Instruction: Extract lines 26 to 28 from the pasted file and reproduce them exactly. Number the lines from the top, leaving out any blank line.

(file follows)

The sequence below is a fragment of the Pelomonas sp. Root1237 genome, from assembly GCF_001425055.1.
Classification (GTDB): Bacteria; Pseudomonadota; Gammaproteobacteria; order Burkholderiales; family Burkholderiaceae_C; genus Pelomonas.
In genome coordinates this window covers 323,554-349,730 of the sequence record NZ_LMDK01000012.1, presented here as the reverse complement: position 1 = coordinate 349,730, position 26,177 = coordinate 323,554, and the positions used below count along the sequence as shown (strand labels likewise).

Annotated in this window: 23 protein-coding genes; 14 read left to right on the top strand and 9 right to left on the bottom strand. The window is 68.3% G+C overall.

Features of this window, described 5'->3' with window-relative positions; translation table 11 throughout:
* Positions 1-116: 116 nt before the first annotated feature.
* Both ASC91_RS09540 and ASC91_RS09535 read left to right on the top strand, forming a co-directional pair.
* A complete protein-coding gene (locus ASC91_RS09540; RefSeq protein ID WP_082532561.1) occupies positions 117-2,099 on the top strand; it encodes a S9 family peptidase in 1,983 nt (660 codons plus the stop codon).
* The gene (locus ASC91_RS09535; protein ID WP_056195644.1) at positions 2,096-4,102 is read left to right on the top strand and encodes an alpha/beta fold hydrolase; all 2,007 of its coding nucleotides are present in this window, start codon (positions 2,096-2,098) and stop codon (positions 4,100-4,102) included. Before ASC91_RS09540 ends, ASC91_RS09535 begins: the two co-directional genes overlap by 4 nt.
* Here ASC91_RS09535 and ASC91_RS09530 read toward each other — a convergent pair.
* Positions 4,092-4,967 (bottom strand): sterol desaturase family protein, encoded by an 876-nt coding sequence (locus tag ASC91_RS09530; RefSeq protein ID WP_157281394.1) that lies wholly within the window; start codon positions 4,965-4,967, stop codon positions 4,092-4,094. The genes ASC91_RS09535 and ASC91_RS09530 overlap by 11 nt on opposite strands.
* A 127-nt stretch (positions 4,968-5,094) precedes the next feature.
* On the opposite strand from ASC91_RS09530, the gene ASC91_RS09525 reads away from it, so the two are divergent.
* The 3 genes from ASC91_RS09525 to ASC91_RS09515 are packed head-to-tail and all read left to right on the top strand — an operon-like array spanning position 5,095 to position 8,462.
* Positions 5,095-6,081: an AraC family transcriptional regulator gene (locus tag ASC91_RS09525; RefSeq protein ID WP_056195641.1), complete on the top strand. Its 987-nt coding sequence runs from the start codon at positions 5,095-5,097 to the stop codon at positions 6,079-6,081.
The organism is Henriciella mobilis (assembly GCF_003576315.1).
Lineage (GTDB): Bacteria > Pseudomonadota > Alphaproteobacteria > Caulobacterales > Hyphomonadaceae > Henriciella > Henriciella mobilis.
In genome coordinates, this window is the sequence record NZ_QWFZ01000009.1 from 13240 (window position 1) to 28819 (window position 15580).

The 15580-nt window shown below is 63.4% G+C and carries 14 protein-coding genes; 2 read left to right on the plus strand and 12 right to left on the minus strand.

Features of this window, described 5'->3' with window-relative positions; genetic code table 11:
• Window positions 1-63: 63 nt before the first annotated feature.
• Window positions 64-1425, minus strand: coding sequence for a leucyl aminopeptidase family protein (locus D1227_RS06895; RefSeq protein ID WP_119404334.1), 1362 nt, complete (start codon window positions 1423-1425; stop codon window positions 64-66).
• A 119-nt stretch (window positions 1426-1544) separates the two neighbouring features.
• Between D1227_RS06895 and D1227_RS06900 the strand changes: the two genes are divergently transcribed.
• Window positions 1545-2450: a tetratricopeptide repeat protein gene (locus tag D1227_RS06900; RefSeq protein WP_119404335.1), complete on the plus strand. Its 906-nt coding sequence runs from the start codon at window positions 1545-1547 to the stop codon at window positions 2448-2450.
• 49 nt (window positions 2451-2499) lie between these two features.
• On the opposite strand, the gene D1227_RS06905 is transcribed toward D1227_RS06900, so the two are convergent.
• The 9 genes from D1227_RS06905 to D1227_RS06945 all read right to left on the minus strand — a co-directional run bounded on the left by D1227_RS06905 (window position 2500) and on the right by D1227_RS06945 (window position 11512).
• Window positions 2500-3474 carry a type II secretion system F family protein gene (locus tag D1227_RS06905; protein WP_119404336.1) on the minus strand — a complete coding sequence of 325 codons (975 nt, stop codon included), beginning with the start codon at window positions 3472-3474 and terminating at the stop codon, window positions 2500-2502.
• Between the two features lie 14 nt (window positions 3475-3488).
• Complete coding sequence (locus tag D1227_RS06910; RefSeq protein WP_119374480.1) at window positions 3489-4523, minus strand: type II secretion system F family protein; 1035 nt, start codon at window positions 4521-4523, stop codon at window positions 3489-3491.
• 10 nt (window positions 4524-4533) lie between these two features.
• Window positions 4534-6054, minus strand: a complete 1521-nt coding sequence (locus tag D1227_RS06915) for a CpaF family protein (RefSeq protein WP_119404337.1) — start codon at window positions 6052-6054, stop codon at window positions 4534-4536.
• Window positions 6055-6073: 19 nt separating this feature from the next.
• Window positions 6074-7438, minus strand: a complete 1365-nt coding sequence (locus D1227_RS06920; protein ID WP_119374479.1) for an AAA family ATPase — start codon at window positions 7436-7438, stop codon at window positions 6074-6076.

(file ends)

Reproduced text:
• 49 nt (window positions 2451-2499) lie between these two features.
• On the opposite strand, the gene D1227_RS06905 is transcribed toward D1227_RS06900, so the two are convergent.
• The 9 genes from D1227_RS06905 to D1227_RS06945 all read right to left on the minus strand — a co-directional run bounded on the left by D1227_RS06905 (window position 2500) and on the right by D1227_RS06945 (window position 11512).